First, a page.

But wait. Dory has no short-term memory. How would anyone know if she were lost, not the least Dory herself? If she were lost, how could she find her way back? And, would she want to?
“Dory was not wired up to be a main character,” says Finding Dory director and writer Andrew Stanton. “Self-reflection is the reason you can follow why a character grows. But, we gave her short-term memory loss. She has emotional memory, but she can’t track progress. So, how do you give her the opportunity of self-reflection when she can’t do it herself? I would never recommend this to a writer.”
Stanton, however, had an advantage over other writers who might try. He wrote and directed Finding Nemo, receiving an Oscar nomination for writing and a Best Animated Feature Oscar for directing the film. In addition, he has received an Oscar for directing Wall-E, and Oscar nominations for writing Toy Story, Wall-E and Toy Story 3. Thus, he knew the characters in Finding Nemo better than anyone else, and he knows how to move characters from one film into another. But, why did he choose such an unlikely main character?
“I saw Dory as a tragic character,” Stanton says. “I knew her backstory. She used optimism, charm and selflessness to make sure people wouldn’t ditch her. It was her protection. This story is about Dory finding herself — in every way. I felt she deserved to like who she is.”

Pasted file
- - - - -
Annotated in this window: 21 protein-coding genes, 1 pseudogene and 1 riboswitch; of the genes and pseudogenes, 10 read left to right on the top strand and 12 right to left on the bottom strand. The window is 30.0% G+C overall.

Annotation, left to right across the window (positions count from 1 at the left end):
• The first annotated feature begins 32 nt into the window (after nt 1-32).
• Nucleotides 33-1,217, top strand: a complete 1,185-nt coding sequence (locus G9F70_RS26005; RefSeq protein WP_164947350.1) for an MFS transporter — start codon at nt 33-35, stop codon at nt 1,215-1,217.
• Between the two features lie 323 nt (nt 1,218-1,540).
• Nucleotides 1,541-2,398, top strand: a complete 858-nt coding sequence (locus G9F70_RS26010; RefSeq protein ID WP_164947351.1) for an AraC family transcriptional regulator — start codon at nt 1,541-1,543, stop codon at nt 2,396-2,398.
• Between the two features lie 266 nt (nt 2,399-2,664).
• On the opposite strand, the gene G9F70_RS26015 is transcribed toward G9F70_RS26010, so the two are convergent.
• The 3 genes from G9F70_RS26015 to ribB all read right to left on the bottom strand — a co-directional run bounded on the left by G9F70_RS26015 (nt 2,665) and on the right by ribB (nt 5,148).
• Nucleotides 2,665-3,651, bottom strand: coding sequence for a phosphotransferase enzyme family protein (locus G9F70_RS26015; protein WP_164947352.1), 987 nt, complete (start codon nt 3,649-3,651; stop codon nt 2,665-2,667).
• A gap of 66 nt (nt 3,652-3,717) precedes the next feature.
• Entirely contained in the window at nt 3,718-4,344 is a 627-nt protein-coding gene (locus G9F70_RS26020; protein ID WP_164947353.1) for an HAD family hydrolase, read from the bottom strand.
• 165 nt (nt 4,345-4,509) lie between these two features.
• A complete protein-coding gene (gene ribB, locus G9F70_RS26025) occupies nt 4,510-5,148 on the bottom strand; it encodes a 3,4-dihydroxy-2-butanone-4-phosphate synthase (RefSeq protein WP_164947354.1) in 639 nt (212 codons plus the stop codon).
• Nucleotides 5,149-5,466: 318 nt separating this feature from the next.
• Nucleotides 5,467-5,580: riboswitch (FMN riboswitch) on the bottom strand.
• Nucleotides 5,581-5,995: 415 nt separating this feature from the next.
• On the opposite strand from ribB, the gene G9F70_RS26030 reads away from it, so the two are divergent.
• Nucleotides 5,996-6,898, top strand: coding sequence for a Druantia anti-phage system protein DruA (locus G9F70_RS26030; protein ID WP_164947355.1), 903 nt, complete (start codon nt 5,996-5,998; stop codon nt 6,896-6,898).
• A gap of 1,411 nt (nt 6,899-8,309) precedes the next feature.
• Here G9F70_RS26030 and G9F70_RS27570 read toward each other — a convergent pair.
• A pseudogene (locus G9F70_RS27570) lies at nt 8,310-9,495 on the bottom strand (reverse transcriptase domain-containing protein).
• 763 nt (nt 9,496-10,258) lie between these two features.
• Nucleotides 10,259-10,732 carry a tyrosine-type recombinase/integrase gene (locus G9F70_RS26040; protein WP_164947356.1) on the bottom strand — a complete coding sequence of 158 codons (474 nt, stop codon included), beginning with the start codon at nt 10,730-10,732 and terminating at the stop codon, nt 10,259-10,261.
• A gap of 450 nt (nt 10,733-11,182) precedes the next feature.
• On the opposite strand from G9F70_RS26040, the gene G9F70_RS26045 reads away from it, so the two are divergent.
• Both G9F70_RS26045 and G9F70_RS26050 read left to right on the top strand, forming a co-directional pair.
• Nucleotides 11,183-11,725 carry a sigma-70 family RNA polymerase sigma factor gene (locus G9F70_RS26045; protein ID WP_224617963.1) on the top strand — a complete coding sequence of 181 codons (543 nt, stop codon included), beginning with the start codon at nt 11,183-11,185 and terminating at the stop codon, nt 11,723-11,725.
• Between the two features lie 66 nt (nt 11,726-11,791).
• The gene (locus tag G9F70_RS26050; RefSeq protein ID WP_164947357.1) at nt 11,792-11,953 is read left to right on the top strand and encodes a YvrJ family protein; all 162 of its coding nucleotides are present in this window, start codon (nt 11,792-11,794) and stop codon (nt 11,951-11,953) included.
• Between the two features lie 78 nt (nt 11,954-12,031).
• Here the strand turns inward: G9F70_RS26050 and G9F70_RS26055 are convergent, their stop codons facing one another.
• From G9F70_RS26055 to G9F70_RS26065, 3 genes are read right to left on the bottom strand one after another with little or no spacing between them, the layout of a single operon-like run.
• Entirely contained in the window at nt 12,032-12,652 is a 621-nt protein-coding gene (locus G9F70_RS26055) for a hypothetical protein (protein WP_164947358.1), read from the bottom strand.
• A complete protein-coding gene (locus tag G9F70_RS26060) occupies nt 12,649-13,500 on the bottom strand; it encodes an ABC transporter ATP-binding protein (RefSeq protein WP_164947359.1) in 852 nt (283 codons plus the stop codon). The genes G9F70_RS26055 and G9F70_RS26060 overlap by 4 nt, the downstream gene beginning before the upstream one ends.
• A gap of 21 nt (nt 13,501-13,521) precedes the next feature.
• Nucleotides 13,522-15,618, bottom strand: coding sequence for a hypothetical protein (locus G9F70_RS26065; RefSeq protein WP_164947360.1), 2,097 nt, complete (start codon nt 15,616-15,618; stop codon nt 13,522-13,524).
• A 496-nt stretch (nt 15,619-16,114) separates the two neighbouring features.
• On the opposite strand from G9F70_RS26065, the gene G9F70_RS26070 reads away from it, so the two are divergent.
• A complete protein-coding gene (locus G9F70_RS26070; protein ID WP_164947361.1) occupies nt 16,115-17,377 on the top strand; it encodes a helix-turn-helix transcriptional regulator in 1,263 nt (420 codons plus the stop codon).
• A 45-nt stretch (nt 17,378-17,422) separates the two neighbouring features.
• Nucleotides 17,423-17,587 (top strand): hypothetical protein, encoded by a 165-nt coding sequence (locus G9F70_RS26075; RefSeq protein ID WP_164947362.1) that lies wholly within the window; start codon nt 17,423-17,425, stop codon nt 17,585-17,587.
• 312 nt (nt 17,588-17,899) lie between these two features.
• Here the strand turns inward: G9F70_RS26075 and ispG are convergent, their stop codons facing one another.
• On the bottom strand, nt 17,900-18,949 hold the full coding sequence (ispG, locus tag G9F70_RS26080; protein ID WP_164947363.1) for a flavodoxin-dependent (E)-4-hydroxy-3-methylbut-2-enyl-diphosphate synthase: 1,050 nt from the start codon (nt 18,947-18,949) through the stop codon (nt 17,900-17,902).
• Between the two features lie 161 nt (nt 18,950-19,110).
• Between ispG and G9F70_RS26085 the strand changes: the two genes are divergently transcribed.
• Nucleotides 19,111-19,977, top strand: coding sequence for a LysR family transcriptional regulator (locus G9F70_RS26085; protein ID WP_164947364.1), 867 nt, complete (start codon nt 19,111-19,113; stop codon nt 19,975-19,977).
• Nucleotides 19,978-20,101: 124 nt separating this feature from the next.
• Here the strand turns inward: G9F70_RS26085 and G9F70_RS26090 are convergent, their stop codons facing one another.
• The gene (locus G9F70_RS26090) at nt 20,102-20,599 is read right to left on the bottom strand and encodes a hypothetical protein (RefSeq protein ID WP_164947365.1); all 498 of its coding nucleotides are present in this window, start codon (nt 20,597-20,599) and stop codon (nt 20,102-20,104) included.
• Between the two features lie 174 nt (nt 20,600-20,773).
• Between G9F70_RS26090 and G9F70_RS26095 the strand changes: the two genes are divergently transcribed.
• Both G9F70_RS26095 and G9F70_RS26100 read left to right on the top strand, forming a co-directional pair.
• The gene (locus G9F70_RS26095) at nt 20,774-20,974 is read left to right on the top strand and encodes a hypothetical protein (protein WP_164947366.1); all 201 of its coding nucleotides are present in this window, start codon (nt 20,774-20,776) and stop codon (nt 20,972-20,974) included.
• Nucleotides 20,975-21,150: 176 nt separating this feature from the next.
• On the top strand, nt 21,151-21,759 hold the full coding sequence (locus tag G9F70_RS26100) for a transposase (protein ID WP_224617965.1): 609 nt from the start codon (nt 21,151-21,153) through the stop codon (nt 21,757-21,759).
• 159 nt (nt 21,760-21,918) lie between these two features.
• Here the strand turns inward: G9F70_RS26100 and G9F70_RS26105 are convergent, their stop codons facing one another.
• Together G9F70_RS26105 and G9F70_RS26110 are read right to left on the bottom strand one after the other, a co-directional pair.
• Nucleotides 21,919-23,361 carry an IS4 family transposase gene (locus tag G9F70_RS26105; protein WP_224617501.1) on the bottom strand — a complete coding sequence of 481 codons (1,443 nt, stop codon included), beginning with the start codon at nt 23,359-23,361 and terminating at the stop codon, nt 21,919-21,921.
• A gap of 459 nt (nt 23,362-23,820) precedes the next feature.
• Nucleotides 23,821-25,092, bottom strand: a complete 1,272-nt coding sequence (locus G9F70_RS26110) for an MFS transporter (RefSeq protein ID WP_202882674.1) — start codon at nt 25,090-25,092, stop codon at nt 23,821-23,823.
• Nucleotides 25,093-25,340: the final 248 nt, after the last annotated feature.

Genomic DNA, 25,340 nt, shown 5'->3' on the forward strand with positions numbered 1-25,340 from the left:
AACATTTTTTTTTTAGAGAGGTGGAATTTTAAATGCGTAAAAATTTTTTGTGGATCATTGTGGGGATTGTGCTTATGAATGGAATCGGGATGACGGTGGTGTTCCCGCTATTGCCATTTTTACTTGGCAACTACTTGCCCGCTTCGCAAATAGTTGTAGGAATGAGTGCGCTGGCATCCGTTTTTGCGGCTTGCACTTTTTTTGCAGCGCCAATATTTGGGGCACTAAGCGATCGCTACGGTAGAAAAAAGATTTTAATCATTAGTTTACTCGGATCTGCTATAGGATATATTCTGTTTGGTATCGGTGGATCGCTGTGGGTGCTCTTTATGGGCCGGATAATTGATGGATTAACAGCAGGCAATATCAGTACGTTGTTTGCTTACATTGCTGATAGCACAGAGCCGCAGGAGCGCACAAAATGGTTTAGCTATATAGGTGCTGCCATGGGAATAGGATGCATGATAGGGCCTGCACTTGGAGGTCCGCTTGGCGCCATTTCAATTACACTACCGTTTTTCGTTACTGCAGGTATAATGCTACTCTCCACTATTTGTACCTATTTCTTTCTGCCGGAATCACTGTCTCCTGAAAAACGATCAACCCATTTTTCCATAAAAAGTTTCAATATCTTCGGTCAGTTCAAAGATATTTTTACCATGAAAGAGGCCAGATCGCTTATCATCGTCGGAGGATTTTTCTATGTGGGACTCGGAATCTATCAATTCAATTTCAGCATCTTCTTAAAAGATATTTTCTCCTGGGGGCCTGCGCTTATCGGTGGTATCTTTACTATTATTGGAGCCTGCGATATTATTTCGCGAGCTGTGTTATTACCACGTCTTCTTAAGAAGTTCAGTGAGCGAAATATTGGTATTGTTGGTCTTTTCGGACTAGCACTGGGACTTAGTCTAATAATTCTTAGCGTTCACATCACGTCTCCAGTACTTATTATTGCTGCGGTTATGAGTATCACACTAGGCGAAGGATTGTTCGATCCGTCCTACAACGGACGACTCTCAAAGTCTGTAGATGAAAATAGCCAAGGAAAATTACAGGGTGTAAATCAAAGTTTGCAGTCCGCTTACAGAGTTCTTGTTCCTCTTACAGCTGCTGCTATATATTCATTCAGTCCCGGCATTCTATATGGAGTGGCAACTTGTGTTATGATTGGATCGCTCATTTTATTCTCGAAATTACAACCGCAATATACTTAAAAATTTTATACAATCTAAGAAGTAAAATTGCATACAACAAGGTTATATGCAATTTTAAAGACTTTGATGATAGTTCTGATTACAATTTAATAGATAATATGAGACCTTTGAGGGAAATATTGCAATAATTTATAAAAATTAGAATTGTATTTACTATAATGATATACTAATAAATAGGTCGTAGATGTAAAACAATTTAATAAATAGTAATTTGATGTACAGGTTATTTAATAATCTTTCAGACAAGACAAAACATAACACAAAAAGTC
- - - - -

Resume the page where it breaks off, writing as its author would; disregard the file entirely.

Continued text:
Ellen DeGeneres was Stanton’s choice to voice Dory in Finding Nemo, and she returned for this film.
“Ellen is the only person I ever wrote for specifically,” Stanton says. “Thank goodness she said, ‘yes.’”
Also returning is Albert Brooks as Nemo’s father, Marlin. Stepping in to fill Nemo’s fin in Finding Dory is 12-year-old actor Hayden Rolence.
A crew that topped 400 in all, but averaged 280 on a day-to-day basis, worked on the film. Of those, nearly 100 in the art, story and editorial departments spent more than two years creating the story, designing the world, and developing the new characters. Storyboarding alone extended over two and a half years, resulting in 103,639 storyboards. Helping Stanton, who is also a vice president at Pixar, was co-director Angus MacLane.
The first sequences moved into production approximately a year before the June 17, 2016, release date. Many of the technical challenges for the production crew centered on an octopus’s special needs, on compositing water simulations and on new tools for working with Pixar RenderMan RIS.
A LITTLE HELP FROM HER FRIENDS
The story begins in the colorful, cozy coral reef where Dory, Marlin and Nemo have made a home. It’s a happy family time until a massive stingray migration swims through the neighborhood and triggers deep memories in Dory of a family she thinks she might have left behind.